Gruesome tales of dead bodies and murder most horrid in Derbyshire pubs

“The Coroner frequents more public houses than any man alive.” Thus wrote Charles Dickens in his novel Bleak House, published in 1853. There was some justification in this observation for, during the 18th and 19th centuries, coroners’ inquests were frequently held in local pubs, writes guest Beerhunter Michael Smith. The reason for this was that the pub often provided the only place which had sufficient space to accommodate the coroner, his jury and witnesses as well as a table on which to view the body!

Until 1926, it was a legal requirement for the coroner and jurors to view the body and this could sometimes be a rather gruesome experience, particularly in the case of the growing number of railway and industrial accidents. In parts of Derbyshire, many of the inquests were concerned with colliery accidents which were sadly a frequent and regular occurrence. In June 1869, an inquest was held at the Bulls Head, Hartshorne into the death of Thomas Thacker, a miner at the nearby Granville Colliery.

Guest columnist Michael Smith with his latest book on Derbyshire Pubs.

He died from a fractured skull after a lump of coal had fallen on him.

A local surgeon testified that he had removed about half an ounce of coal from the man’s brain. Not surprisingly, a verdict of accidental death was recorded. Reports of similar inquests appear regularly in the pages of local newspapers.

An inquest held at the Dog and Doublet, Pye Bridge, Somercotes, in April 1870 enquired into the death of Daniel Severn, who worked as a ganger at the Old Deep Pit near Alfreton. According to the evidence given, he was crushed to death between a loaded truck and some empty wagons that he was driving. Once again, a verdict of accidental death was recorded.

Read More

What our beerhunter has been talking about

Many pubs were located close to the banks of a river or canal and it is not surprising that cases of drowning were frequently considered by coroners holding their inquests at these venues.

The circumstances surrounding many of these deaths were far from clear and a verdict of “found drowned” was commonly given where there was no specific evidence of suicide or foul play. A much more unusual and mysterious death was considered at an inquest held at the Hurt Arms, Ambergate, in May 1903. The skeleton of a man with some shreds of clothing had been found in a nearby stretch of the River Derwent.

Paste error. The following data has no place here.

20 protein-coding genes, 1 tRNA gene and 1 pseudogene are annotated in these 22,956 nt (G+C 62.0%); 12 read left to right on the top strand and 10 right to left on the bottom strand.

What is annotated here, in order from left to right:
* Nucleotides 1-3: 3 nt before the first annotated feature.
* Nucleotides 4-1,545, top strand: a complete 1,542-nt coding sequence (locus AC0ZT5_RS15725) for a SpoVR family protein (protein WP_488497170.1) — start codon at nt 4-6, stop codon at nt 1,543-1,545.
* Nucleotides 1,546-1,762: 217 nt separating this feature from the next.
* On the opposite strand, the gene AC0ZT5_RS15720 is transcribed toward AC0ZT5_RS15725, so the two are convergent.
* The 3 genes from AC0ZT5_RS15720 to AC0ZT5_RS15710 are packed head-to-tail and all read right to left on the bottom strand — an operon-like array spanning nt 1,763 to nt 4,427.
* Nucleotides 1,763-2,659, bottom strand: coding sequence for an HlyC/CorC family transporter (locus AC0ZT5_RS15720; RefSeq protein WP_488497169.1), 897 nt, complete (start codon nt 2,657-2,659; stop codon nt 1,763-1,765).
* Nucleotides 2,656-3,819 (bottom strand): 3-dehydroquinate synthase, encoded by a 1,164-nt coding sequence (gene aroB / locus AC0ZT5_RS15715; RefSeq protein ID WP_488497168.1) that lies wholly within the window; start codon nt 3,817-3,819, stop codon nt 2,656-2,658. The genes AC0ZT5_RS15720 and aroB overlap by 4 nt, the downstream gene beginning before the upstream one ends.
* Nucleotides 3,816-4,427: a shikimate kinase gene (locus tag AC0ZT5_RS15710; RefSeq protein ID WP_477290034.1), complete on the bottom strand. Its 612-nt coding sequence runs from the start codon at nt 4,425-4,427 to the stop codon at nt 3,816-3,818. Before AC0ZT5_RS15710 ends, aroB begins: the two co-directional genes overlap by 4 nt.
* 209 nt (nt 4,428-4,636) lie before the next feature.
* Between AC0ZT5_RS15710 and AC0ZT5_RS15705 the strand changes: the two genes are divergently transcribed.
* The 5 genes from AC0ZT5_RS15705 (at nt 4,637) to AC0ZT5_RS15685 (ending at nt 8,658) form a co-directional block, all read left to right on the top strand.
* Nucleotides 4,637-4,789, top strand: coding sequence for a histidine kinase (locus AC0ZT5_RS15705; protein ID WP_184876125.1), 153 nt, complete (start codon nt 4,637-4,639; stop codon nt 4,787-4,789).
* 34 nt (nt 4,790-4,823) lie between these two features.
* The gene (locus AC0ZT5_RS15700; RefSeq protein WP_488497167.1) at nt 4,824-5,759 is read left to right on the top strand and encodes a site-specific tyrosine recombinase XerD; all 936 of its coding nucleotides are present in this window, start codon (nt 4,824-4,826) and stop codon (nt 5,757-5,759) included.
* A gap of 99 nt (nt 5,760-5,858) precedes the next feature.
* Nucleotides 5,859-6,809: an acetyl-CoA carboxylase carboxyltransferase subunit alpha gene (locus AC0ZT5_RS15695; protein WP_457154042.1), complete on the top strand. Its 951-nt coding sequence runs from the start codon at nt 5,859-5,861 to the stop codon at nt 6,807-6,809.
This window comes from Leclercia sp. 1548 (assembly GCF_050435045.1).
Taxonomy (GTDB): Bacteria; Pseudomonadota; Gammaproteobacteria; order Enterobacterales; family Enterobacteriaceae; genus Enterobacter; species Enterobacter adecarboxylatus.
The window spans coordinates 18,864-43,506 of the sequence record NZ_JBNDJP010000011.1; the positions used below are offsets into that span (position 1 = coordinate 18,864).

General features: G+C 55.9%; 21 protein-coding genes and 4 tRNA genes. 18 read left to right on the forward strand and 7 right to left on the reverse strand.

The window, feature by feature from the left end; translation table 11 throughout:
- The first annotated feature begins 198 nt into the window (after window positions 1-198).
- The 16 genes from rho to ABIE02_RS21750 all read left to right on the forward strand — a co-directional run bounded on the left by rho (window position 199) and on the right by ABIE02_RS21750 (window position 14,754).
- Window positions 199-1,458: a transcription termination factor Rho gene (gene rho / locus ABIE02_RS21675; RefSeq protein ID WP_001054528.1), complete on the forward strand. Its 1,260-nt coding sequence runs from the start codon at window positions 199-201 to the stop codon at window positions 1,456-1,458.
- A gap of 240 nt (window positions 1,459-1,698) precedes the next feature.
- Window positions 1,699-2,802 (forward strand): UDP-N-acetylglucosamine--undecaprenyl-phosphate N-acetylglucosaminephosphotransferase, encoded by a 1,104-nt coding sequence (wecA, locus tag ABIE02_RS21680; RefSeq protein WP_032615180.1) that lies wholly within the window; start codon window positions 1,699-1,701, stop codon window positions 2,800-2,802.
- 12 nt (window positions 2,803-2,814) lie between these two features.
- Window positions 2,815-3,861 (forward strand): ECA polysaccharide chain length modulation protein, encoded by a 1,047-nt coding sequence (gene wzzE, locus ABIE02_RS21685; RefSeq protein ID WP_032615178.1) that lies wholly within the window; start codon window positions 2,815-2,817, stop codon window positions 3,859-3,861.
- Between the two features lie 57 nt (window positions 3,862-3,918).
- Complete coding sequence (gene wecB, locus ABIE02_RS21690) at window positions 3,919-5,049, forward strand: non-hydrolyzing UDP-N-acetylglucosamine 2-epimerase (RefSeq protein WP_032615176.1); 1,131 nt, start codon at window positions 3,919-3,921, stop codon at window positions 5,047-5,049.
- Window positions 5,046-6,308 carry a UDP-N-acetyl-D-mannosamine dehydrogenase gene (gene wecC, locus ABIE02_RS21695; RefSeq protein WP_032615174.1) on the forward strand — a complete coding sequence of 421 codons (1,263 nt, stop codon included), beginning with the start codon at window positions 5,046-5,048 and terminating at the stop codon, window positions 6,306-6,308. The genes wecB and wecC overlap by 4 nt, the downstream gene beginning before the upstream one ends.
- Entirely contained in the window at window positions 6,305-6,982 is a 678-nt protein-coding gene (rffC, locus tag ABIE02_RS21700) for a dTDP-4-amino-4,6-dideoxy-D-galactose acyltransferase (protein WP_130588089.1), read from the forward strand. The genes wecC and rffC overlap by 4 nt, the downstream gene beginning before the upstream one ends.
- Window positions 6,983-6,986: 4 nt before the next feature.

The police theory was that this was the body of a man who was alleged to have committed a robbery at a circus when staying at Matlock some two years earlier.

Gruesome tales of dead bodies and murder most horrid in Derbyshire pubsThe Carpenters Arms at Dale Abbey was the scene of a particularly tragic inquiry in 1892.

According to the Derbyshire Times and Chesterfield Herald, “the body lay in a barrow when viewed by the jury and presented a gruesome and sickening spectacle”. Following the advice of the coroner the jury returned a narrative verdict that “someone unknown, a male person, had been found dead in the water of the River Derwent at Ambergate but how or by what means he came there the evidence did not show”. In the majority of inquests the verdict was one of accidental death or death by natural causes but this was not always the case.

In May 1896, at the Plough Inn, Brackenfield, Alfreton, the coroner, Mr Busby, swore in a jury to conduct an inquest into the violent death of Miss Elizabeth Boot.

Read More

She had been found at a local barn, lying on her back with a gash to her throat five inches long. The floor of the barn was covered in blood and a bloodstained billhook lay discarded nearby. A certain William Pugh, an unemployed collier, was suspected of causing the death and after considering the evidence, including the results of a rather gruesome post mortem examination, a verdict of wilful murder was returned.

Pugh was found guilty at a subsequent trial and sentenced to be hanged only a few weeks later. But this was not the end of the story. The scene of the crime attracted a good deal of ghoulish interest and many of these visitors were accommodated in local public houses!

Some deaths were tragic and perhaps poignant rather than brutal. In December 1892 the local press reported details of an inquest at the Carpenter’s Arms, Dale Abbey, Derby, into the, “mysterious death of a West Hallam schoolmistress”. It appears that Annie Mary Cliff, a single woman and for five years assistant mistress at West Hallam School died as a consequence of a botched abortion which may have been conducted in Nottingham.

The verdict was one of wilful murder against some person or persons unknown! Such a case was unusual and verdicts such as this are rarely recorded. All this was a long time ago but pubs today are increasingly being used for a wide variety of purposes, including shops, libraries, and even polling stations.

Read More

Our most-shared stories on social media

Modern drinkers, however, are less accustomed to dealing with death than their 19th century counterparts and I doubt that pubs will ever be used again for inquests!

* Michael Smith is the author of the recently published, Derbyshire Pubs: A Pint Sized History and Miscellany. His other books which include references to pubs and breweries include Industrial Derbyshire and A Derbyshire Miscellany. Enjoyed reading this article?

You can find more of beerhunter Colston Crawford’s columns here. To receive one WhatsApp message a day with the main headlines, as well as breaking news alerts, text NEWS to 07824607430. Then add the number to your phone contacts book as ‘DerbyshireLive’.

Your phone number won’t be shared with other members of the group.

To unsubscribe from the group all you have to do is text back STOP at any time and we will remove and delete your number.

You may also like...